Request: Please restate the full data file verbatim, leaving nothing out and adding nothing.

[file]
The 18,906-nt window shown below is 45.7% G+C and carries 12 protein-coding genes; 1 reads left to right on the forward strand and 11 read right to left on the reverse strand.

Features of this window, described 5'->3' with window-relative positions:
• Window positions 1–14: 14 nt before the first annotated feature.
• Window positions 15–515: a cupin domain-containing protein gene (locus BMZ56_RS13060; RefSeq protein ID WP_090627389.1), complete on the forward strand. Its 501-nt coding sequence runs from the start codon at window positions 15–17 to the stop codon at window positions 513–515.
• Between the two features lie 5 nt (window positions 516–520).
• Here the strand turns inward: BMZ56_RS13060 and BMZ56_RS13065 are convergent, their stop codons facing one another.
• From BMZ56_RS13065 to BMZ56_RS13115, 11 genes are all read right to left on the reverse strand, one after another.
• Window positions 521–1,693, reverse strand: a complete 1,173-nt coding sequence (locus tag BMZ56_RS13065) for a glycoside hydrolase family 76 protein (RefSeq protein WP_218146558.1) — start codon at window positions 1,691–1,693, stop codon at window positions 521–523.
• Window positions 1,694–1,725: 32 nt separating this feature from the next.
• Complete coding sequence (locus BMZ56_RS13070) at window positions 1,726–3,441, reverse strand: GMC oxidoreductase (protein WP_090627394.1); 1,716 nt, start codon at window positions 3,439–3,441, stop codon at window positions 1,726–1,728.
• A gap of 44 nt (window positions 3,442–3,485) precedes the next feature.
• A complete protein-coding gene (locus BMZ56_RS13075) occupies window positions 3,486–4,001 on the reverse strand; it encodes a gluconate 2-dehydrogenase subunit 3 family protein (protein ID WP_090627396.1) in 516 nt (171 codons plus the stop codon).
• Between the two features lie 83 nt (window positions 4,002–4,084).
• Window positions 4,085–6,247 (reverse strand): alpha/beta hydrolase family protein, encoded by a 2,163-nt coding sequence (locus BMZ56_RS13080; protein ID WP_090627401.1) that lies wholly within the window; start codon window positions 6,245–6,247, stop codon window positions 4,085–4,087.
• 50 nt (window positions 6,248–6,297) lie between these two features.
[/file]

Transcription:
The 18,906-nt window shown below is 45.7% G+C and carries 12 protein-coding genes; 1 reads left to right on the forward strand and 11 read right to left on the reverse strand.

Features of this window, described 5'->3' with window-relative positions:
• Window positions 1–14: 14 nt before the first annotated feature.
• Window positions 15–515: a cupin domain-containing protein gene (locus BMZ56_RS13060; RefSeq protein ID WP_090627389.1), complete on the forward strand. Its 501-nt coding sequence runs from the start codon at window positions 15–17 to the stop codon at window positions 513–515.
• Between the two features lie 5 nt (window positions 516–520).
• Here the strand turns inward: BMZ56_RS13060 and BMZ56_RS13065 are convergent, their stop codons facing one another.
• From BMZ56_RS13065 to BMZ56_RS13115, 11 genes are all read right to left on the reverse strand, one after another.
• Window positions 521–1,693, reverse strand: a complete 1,173-nt coding sequence (locus tag BMZ56_RS13065) for a glycoside hydrolase family 76 protein (RefSeq protein WP_218146558.1) — start codon at window positions 1,691–1,693, stop codon at window positions 521–523.
• Window positions 1,694–1,725: 32 nt separating this feature from the next.
• Complete coding sequence (locus BMZ56_RS13070) at window positions 1,726–3,441, reverse strand: GMC oxidoreductase (protein WP_090627394.1); 1,716 nt, start codon at window positions 3,439–3,441, stop codon at window positions 1,726–1,728.
• A gap of 44 nt (window positions 3,442–3,485) precedes the next feature.
• A complete protein-coding gene (locus BMZ56_RS13075) occupies window positions 3,486–4,001 on the reverse strand; it encodes a gluconate 2-dehydrogenase subunit 3 family protein (protein ID WP_090627396.1) in 516 nt (171 codons plus the stop codon).
• Between the two features lie 83 nt (window positions 4,002–4,084).
• Window positions 4,085–6,247 (reverse strand): alpha/beta hydrolase family protein, encoded by a 2,163-nt coding sequence (locus BMZ56_RS13080; protein ID WP_090627401.1) that lies wholly within the window; start codon window positions 6,245–6,247, stop codon window positions 4,085–4,087.
• 50 nt (window positions 6,248–6,297) lie between these two features.